These photographs, taken in February 2004, document the Northern Irish city of Derry-Londonderry, which, after decades of sectarian violence (known as “the Troubles”), has achieved peace.
The first glimmer of peace came on 10 April, 1998, when the main political parties on both sides of the divide signed the landmark “Good Friday Agreement”. That accord called for “an elected assembly for Northern Ireland and a cross-party cabinet with devolved powers” whereby the Catholic minority gained a share of political power in return for relinquishing their goal of a united Ireland.
Leaders of the new cross-party cabinet were Protestant Unionist David Trimble, elected as the first First Minister, and Catholic Nationalist John Hume as Deputy First Minister. That year, in recognition of their efforts in brokering this historic peace deal, they were co-recipients of the Nobel Peace Prize.
After a series of false starts, lack of cooperation led to suspensions of the new Assembly, the longest from 14 October, 2002 until 7 May, 2007, and the return of direct rule from London. Finally, on 8 May, 2007, with the St Andrews Agreement, the Northern Ireland Assembly was reinstated. When staunch Unionist Ian Paisley sat down to share power with his bitter Sinn Fein rival Martin McGuiness, the incredulous world marvelled and cheered.
Derry-Londonderry traces its roots back to the 6th century when a monastery was founded there by St Columba. Ten centuries later, in 1609, King James I of England organized the “Plantation of Ulster”, which colonized the north of Ireland.
After the success of the Plantation, the King then had wealthy guilds of London build up the city of Derry (hence the title Londonderry) and erected a twenty-foot tall and twenty-foot wide wall around it with a circumference of one mile which would prove an inpregnable fortress during sieges to come.
Today, the city still struggles with its name. Although offically known as Londonderry, televison and radio presenters gingerly annouce the city as “Derry stroke Londonderry”, so it is often called “Stroke City”.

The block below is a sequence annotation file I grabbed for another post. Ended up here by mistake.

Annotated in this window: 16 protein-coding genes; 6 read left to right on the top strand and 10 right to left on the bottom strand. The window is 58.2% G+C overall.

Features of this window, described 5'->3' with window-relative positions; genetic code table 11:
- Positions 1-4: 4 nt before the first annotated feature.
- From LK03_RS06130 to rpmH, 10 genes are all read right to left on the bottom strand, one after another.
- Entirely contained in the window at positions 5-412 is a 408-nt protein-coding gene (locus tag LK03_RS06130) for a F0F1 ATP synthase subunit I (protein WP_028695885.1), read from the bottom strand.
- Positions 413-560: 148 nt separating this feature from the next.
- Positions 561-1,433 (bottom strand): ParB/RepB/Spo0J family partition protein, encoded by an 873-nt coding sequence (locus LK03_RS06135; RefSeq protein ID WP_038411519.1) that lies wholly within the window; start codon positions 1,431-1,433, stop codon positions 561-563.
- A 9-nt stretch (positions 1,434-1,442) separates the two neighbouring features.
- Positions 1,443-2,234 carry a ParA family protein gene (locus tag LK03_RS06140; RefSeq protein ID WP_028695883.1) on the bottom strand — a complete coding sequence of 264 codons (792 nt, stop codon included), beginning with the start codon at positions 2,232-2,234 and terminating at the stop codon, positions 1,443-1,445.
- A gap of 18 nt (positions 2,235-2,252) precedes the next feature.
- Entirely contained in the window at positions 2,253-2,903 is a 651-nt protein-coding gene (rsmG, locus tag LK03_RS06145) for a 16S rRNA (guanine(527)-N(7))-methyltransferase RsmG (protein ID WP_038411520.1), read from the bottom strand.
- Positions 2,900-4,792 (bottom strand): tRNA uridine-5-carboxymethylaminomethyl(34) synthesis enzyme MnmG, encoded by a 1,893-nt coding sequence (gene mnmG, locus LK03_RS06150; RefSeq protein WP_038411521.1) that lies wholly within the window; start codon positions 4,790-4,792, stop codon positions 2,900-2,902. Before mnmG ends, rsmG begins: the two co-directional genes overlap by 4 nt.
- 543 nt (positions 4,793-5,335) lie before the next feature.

The Walled City
Walking along the top of the ancient wall provides a unique view of the original medieval city within. And outside the wall, the views of the surrounding environs include “Free Derry Corner”, which marks the entrance to the nationalist Bogside area, known as the “Birthplace of the Troubles”. The vigorously contested facts on the morning of 30 January, 1972, instigated the Provisional Irish Republican Army (Provos) into a long and bloody battle with the British, including the Royal Ulster Constabulary (RUC), the British Army, and the Ulster Defence Regiment (UDR). That day is known historically as “Bloody Sunday”. Now, in 2008, we await the results this month of the Seville Inquiry, which may help us to move beyond the tragedy.
A New Dawn
Today, with continued economic growth in the region (and the Irish Republic’s Celtic Tiger going strong), political tensions are subsiding.
And while the wall of Derry-Londonderry still stands, it no longer represents a barrier to peace. The conflict in this renaissance city today may well be about its name rather than past violence and troubles.
In his Nobel acceptance speech, John Hume said:
All conflict is about difference, whether the difference is race, religion or nationality. The European visionaries decided that difference is not a threat, difference is natural. Difference is of the essence of humanity. Difference is an accident of birth and it should therefore never be the source of hatred or conflict. The answer to difference is to respect it. Therein lies a most fundamental principle of peace—respect for diversity.
Now that peace has been achieved in Ireland, this model of successfully concluded negotiations is a positive example for other conflicts around the world.
Geraldine Sweeney is a photographer and writer in New York City. Originally from Ireland, she has travelled extensively throughout the world to photograph the beauty of the people and landscapes of faraway lands.